“A good story is a problem. It makes your mind shut down, and you ignore everything else”.
ATF agent in Manhunt: Deadly Games
I have recently been reading ‘Billion Dollar Loser’ by Reeves Wiedem, about WeWork and its founder Adam Neumann. It reminded me of an NYT article from Amanda Hess last year titled “Fyre Festival, Theranos and our never-ending ‘scam season'” about the rise of grifting among Millenials. She pointed to Billy McFarland (Fyre Festival), Elizabeth Holmes (Theranos), and Anna Delvey (SoHo grifter) as examples of American Millenials who have become infamous in the last few years for overselling bad products/personalities and underperforming or outright lying people out of enormous amounts of money. Jia Tolentino wrote in 2018 that “At some point between the Great Recession, which began in 2008, and the terrible election of 2016, scamming seems to have become the dominant logic of American life.” She further expounded on this phenomenon as “Grifter season comes irregularly, but it often comes in America, which is built around mythologies of profit and reinvention and spectacular ascent. The shady, audacious figures at its center exist on a spectrum, from folk hero to disgrace. The season begins when the public catches on to a series of scammers of a particularly appealing sort—the kind who provoke both Schadenfreude and admiration.”
Adam Neumann, the co-founder of WeWork, is another addition to this list. Some on Twitter would argue that Elon Musk, and to a certain extent, Travis Kalanick, should be mentioned in the same breath as these grifters, but he is not a millennial and at least has something to show for all the hype. There are many similarities among this lot, including the worship of Steve Jobs (Neumann in passing, Holmes to the extreme), megalomania (Neumann telling a rabbi, “I am WeWork”), abusive behavior with employees (Neumann hired people for office jobs and forced them to do hard labor, Holmes was frequently threatening, McFarland did not pay local workers in Exuma), no or little experience in the industries they wanted to disrupt (Neumann had been a landlord for one floor of a building before starting WeWork, Holmes came with a background in chemical engineering undergrad training which she never finished, McFarland had never organized a musical festival before), middle class upbringing (Neumann’s parents were doctors, Holmes’s worked in the government, McFarland’s were real estate developers), using family and friends for early funding (Neumann through his wife Rebekah Paltrow and the connections he made at the Kabbalah center, Holmes through her family friends such as Tim Draper and Victor Palmieri), nepotism (Neumann employed his wife, sister and brother in law, Holmes installed her brother and his fraternity brothers at Theranos), and lots of charisma. There was even overlap between Neumann and Billy McFarland. McFarland had started his first company out of a WeWork office.
There were a lot of dissimilarities too. Neumann fudged numbers, but Holmes outright lied to people about her technology and what it could achieve, possibly harming cancer patients. Neumann had a major benefactor, Masayoshi Son, who invested billions in WeWork, an opportunity that Holmes did not get but more on Holmes later.
Neumann wanted to disrupt an industry that he did not understand well and which may or may not need to be “disrupted.” WeWork was a lousy landlord that provided small spaces for high prices with the promise of ‘community building’ in the form of common areas, beer on tap, and fancy coffee. Neumann tried to frame it as a tech company even though there was little to no technology involved in this operation. He wanted to ride the wave of success that tech companies were on. Unfortunately for him, he believed in his own bullshit. At its height, WeWork was opening up a new co-working location every day. By the summer of 2019, WeWork had 528 in 29 countries. The company had raised $12.8 billion but was losing $219,000 an hour.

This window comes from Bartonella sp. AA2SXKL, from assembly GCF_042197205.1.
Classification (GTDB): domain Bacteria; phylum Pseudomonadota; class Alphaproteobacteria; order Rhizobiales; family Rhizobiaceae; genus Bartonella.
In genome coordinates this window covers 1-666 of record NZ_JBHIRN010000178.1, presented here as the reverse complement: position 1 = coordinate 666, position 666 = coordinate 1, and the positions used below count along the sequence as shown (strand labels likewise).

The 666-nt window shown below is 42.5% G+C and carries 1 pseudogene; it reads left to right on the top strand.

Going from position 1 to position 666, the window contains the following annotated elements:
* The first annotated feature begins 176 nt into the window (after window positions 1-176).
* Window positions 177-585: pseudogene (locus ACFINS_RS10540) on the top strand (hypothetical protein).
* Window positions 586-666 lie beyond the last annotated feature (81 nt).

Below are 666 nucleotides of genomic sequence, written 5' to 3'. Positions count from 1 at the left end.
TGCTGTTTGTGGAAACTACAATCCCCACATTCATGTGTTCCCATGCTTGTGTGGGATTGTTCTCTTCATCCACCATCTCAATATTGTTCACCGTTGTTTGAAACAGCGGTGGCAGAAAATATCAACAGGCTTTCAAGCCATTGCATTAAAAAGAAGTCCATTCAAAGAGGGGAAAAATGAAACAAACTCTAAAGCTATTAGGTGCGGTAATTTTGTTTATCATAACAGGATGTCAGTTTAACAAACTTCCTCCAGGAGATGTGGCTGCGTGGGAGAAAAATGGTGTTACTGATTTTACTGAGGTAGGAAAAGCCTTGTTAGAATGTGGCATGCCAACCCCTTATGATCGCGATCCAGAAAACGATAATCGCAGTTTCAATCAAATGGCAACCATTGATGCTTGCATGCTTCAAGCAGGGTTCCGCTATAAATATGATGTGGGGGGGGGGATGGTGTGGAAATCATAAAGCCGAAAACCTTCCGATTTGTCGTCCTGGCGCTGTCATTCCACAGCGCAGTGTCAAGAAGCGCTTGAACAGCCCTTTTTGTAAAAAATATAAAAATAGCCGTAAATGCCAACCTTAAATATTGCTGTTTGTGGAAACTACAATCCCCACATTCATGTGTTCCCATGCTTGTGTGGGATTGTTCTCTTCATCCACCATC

The person who I find the most similar to Adam Neumann is, ironically, Donald Trump. They share many traits such as megalomania, exploiting their employees, hypocrisy (implementing vegetarianism at WeWork while having Lamb dinners), nepotism, fondness for opulence (Private jets, fancy cars), self-dealing (Neumann buying buildings and renting them to WeWork), showmanship, wanting absolute power, and expanding their brand outside their areas of expertise. The final days of Neumann at WeWork are reminiscent of the final days of the Trump presidency: everyone around Neumann knew that the jig was up, but they were too afraid to say anything. There is still litigation going on about his exit.
The tale of WeWork’s rise and fall is also the story of how venture capitalists (V.C.s) have taken over the startup world. In a NewYorker story titled “How Venture Capitalists are deforming capitalism“, Charles Duhigg wrote that ‘Whereas venture capitalists like Tom Perkins once prided themselves on installing good governance and closely monitoring companies, V.C.s today are more likely to encourage entrepreneurs’ undisciplined eccentricities.’ He writes at length about what happened at WeWork once the leash was off:
“WeWork had a number of internal problems that should have concerned Dunlevie and the other board members. In the spring of 2018, the board learned that a senior vice-president had prepared a lawsuit accusing a colleague of giving her a date-rape drug. She also alleged that executives often referred to female co-workers with such epithets as ‘bitch,’ ‘slut,’ and ‘whore.’ (The senior vice-president received a settlement, and the suit was not filed; Dunlevie told me that he has no recollection of the complaint.) There were reports, too, of top executives using cocaine at events, dating subordinates, and sending texts like ‘I think I should sleep with a WeWork employee.’ Some board members knew that Neumann used drugs, that he had once punched his personal trainer during a workout session in his office, and that a raucous party in Neumann’s office had ended with a glass wall shattered by a tequila bottle.